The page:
MRSA Fight Hindered by Lack of Hand Washing in Hospitals

<"">MRSA is a deadly, mutated form of staph infection that has become resistant to most antibiotic forms of treatment and is rapidly spreading into the general public.  Stopping the spread of methicillan-resistant Staphylococcus aureus—MRSA—has been a challenge that has all but consumed the nation’s healthcare system.  Once seen chiefly in hospitals, MRSA is now striking healthy people outside of hospitals and nursing homes and has emerged as a community-based—as opposed to hospital-derived—disease.  Among community-based patients, over 20 percent were dead within one year, according to research conducted at McGill University Health Center, Montreal, Canada.

Over 2,000 infection experts who responded to an MRSA survey conducted by the Association for Professionals in Infection Control and Epidemiology (APIC) recently met at a national conference to discuss MRSA; the APIC was the first to notice the prevalence of MRSA was at least eight times higher than previously estimated.  One of the specific issues discussed was how to reduce MRSA when colleagues are unwilling to wash their hands.  “They’ll know somebody is watching and they still won’t wash!” said Kathy Bryant, a registered nurse and infection control director at Spartanburg Regional Hospital in Spartanburg, South Carolina.

The majority of respondents reported that their hospitals and health care centers have done more educate and enhance procedures; however, over half said that facilities are not taking sufficient measures to reduce MRSA risks.  The infection experts—Infection Preventionists—said more effort is called for to address basic germ prevention precautions such as adequate hand hygiene among first-line professionals such as doctors, nurses, and other health workers as well as steps to ensure a sanitary environment.  “It’s the areas where they have the greatest issues in compliance,” said Kathy Warye, APIC’s chief executive officer. “It needs to become a routine part of care instead of an interruption in care.”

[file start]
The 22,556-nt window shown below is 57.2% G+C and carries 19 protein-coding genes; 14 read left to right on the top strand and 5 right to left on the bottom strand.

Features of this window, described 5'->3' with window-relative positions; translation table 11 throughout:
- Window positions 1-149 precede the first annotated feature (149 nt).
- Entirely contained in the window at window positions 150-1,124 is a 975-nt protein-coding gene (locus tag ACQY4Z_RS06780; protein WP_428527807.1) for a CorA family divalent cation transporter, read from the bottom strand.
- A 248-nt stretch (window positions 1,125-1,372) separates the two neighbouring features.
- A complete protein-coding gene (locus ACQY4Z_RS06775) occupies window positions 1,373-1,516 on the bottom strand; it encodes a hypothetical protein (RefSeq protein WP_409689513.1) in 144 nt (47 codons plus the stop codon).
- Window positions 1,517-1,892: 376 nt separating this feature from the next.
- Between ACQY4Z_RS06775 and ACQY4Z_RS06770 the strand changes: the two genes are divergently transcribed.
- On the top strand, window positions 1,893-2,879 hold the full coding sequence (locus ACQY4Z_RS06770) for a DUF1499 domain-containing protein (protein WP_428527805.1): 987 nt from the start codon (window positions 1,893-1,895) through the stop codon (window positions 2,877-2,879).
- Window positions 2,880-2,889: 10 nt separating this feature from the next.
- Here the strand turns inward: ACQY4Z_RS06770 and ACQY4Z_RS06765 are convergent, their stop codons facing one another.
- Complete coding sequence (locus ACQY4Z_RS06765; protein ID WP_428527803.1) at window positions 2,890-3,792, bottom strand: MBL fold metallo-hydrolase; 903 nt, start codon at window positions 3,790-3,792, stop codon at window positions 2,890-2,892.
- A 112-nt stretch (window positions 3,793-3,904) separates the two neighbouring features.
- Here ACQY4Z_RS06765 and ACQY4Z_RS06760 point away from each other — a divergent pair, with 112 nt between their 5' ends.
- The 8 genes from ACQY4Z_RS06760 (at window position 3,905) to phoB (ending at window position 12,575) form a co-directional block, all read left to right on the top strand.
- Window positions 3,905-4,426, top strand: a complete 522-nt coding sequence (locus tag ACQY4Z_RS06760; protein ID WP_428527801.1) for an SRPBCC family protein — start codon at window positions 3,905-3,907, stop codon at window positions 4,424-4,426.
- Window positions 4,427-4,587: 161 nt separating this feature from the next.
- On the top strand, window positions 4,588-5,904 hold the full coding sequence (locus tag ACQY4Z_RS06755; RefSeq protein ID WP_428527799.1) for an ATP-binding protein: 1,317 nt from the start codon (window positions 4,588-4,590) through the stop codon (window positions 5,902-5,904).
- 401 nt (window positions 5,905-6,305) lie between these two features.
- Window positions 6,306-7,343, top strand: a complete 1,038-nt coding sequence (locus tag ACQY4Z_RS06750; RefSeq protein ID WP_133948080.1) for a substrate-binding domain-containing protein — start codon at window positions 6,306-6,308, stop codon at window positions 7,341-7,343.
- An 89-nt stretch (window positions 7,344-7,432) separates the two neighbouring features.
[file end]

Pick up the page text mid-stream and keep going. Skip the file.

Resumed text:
Shockingly, a variety of studies confirm under half of all US health workers wash as often required, a point of frustration among the over 4,000 conference attendees.  “It doesn’t matter if it’s God himself or the governor or whoever, you have to wash up,” said Rebecca Peters, an infection control staffer at York Hospital in York, Pennsylvania.

The infection preventionists confirmed they experience resistance when trying to implement infection control standards and point to a number of issues such as too little time, too many patients, inconvenience, and low paid staffers not understanding or implementing appropriate and consistent procedures.  Bryant added that her fire marshal limited the number and placement of hand sanitizer dispensers over fears the alcohol-based gel could be a fire hazard, a move that adversely impacted infection control measures.

According to Center of Disease Control and Prevention (CDC) figures for 2005, nearly 19,000 people died in the US from MRSA; an additional 94,000 were seriously sickened.  Of the 19,000 patients studied in 2005, 2,000 were healthy people contracting community-based MRSA.  In Canada, about 220,000 people are sickened and an additional 8,000-12,000 die annually.  Patients surviving MRSA often require amputations to cure infections.  MRSA has infected players from four NFL teams, some NYC firefighters, and has infected or killed a growing number of school children.

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